(1922 – 2018)
Garo Antreasian was a noted painter, lithographer, and art educator. Upon the founding of the Tamarind Institute (then named Tamarind Lithography Workshop) in Los Angeles in 1960, he became Tamarind’s first technical director and master printer. He moved to Albuquerque in 1964 to accept a faculty position with the Department of Art at the University of New Mexico where he taught in the Department of Art and Art History and was instrumental in bringing the workshop to UNM as Tamarind Institute. In 1971, he co-wrote Tamarind Techniques for Fine Art Lithography with Clinton Adams, which became the definitive text for creative lithography internationally. Antreasian was one of very few artists at Tamarind with significant technical skill in lithography. In the 1970s, he turned to hard-edge abstraction and became known among printers for his use of the rainbow roll. He returned many times to create lithographs, including in 2013 during which he collaborated with Master Printer Bill Lagattuta to create Riddle II, a twisting, geometric composition of white lines with a rich, deep blue ground.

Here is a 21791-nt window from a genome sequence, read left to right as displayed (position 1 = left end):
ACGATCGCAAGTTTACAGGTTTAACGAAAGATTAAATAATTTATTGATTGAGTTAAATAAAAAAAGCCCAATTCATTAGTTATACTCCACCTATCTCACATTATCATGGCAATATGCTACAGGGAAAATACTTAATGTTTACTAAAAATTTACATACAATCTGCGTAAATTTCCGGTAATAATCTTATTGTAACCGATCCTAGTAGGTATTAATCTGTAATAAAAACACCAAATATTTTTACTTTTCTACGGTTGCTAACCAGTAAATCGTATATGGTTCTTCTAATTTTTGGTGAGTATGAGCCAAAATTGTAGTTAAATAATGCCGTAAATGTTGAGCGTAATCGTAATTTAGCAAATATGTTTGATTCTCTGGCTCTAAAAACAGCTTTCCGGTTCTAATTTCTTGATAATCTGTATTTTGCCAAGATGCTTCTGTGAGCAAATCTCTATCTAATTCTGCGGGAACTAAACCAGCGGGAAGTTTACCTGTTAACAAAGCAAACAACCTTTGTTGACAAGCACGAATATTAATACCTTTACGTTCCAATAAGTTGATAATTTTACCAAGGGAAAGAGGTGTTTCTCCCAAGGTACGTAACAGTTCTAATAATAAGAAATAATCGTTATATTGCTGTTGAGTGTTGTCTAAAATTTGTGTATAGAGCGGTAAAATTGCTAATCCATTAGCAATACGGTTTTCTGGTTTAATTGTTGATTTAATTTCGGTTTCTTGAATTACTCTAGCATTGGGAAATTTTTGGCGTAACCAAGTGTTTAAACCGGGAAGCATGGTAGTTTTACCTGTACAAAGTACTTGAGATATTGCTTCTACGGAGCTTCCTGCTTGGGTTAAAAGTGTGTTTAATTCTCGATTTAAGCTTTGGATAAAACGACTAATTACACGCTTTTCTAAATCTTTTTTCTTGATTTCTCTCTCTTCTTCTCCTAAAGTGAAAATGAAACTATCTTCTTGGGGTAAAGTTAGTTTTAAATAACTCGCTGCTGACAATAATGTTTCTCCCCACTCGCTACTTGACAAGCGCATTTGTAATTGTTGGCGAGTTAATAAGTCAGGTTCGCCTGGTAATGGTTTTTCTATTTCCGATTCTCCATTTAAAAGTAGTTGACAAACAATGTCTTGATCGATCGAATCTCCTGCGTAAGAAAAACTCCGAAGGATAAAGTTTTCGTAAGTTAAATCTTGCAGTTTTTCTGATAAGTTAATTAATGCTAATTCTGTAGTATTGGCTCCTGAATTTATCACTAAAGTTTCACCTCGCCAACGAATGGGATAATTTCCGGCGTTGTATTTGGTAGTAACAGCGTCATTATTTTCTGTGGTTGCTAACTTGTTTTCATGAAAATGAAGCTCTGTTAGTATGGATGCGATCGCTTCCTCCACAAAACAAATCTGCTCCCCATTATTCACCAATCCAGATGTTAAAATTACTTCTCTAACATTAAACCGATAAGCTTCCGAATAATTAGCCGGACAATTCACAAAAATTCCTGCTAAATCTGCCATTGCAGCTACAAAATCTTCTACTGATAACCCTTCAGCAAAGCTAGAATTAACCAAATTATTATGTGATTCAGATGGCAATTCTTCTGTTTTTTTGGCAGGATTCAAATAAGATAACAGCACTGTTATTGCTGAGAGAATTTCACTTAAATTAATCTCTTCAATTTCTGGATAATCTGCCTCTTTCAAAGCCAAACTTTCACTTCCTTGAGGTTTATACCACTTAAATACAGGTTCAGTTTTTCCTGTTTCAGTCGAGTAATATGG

Antreasian received numerous honors, awards, and recognition throughout the world. Upon his retirement from UNM in 1988, he devoted himself full-time to his art and his legacy including the publication of his book in 2015 Garo Z. Antreasian / reflections on life and art, with an introduction by William Peterson. His work is included in the permanent collections of many major museums and universities throughout the United States, including the Albuquerque Museum of Art; the University of New Mexico Museum of Art; the Metropolitan Museum of Art and the Museum of Modern Art in NYC; the Boston Museum of Fine Art; the Smithsonian American Art Museum; the Brooklyn Museum; the Art Institute of Chicago; the Guggenheim Museum; the Indianapolis Museum of Art; the Library of Congress; and the Los Angeles County Museum of Art. Garo made many life-long friends along his eventful 96 year journey and continues to inspire artists and printers today.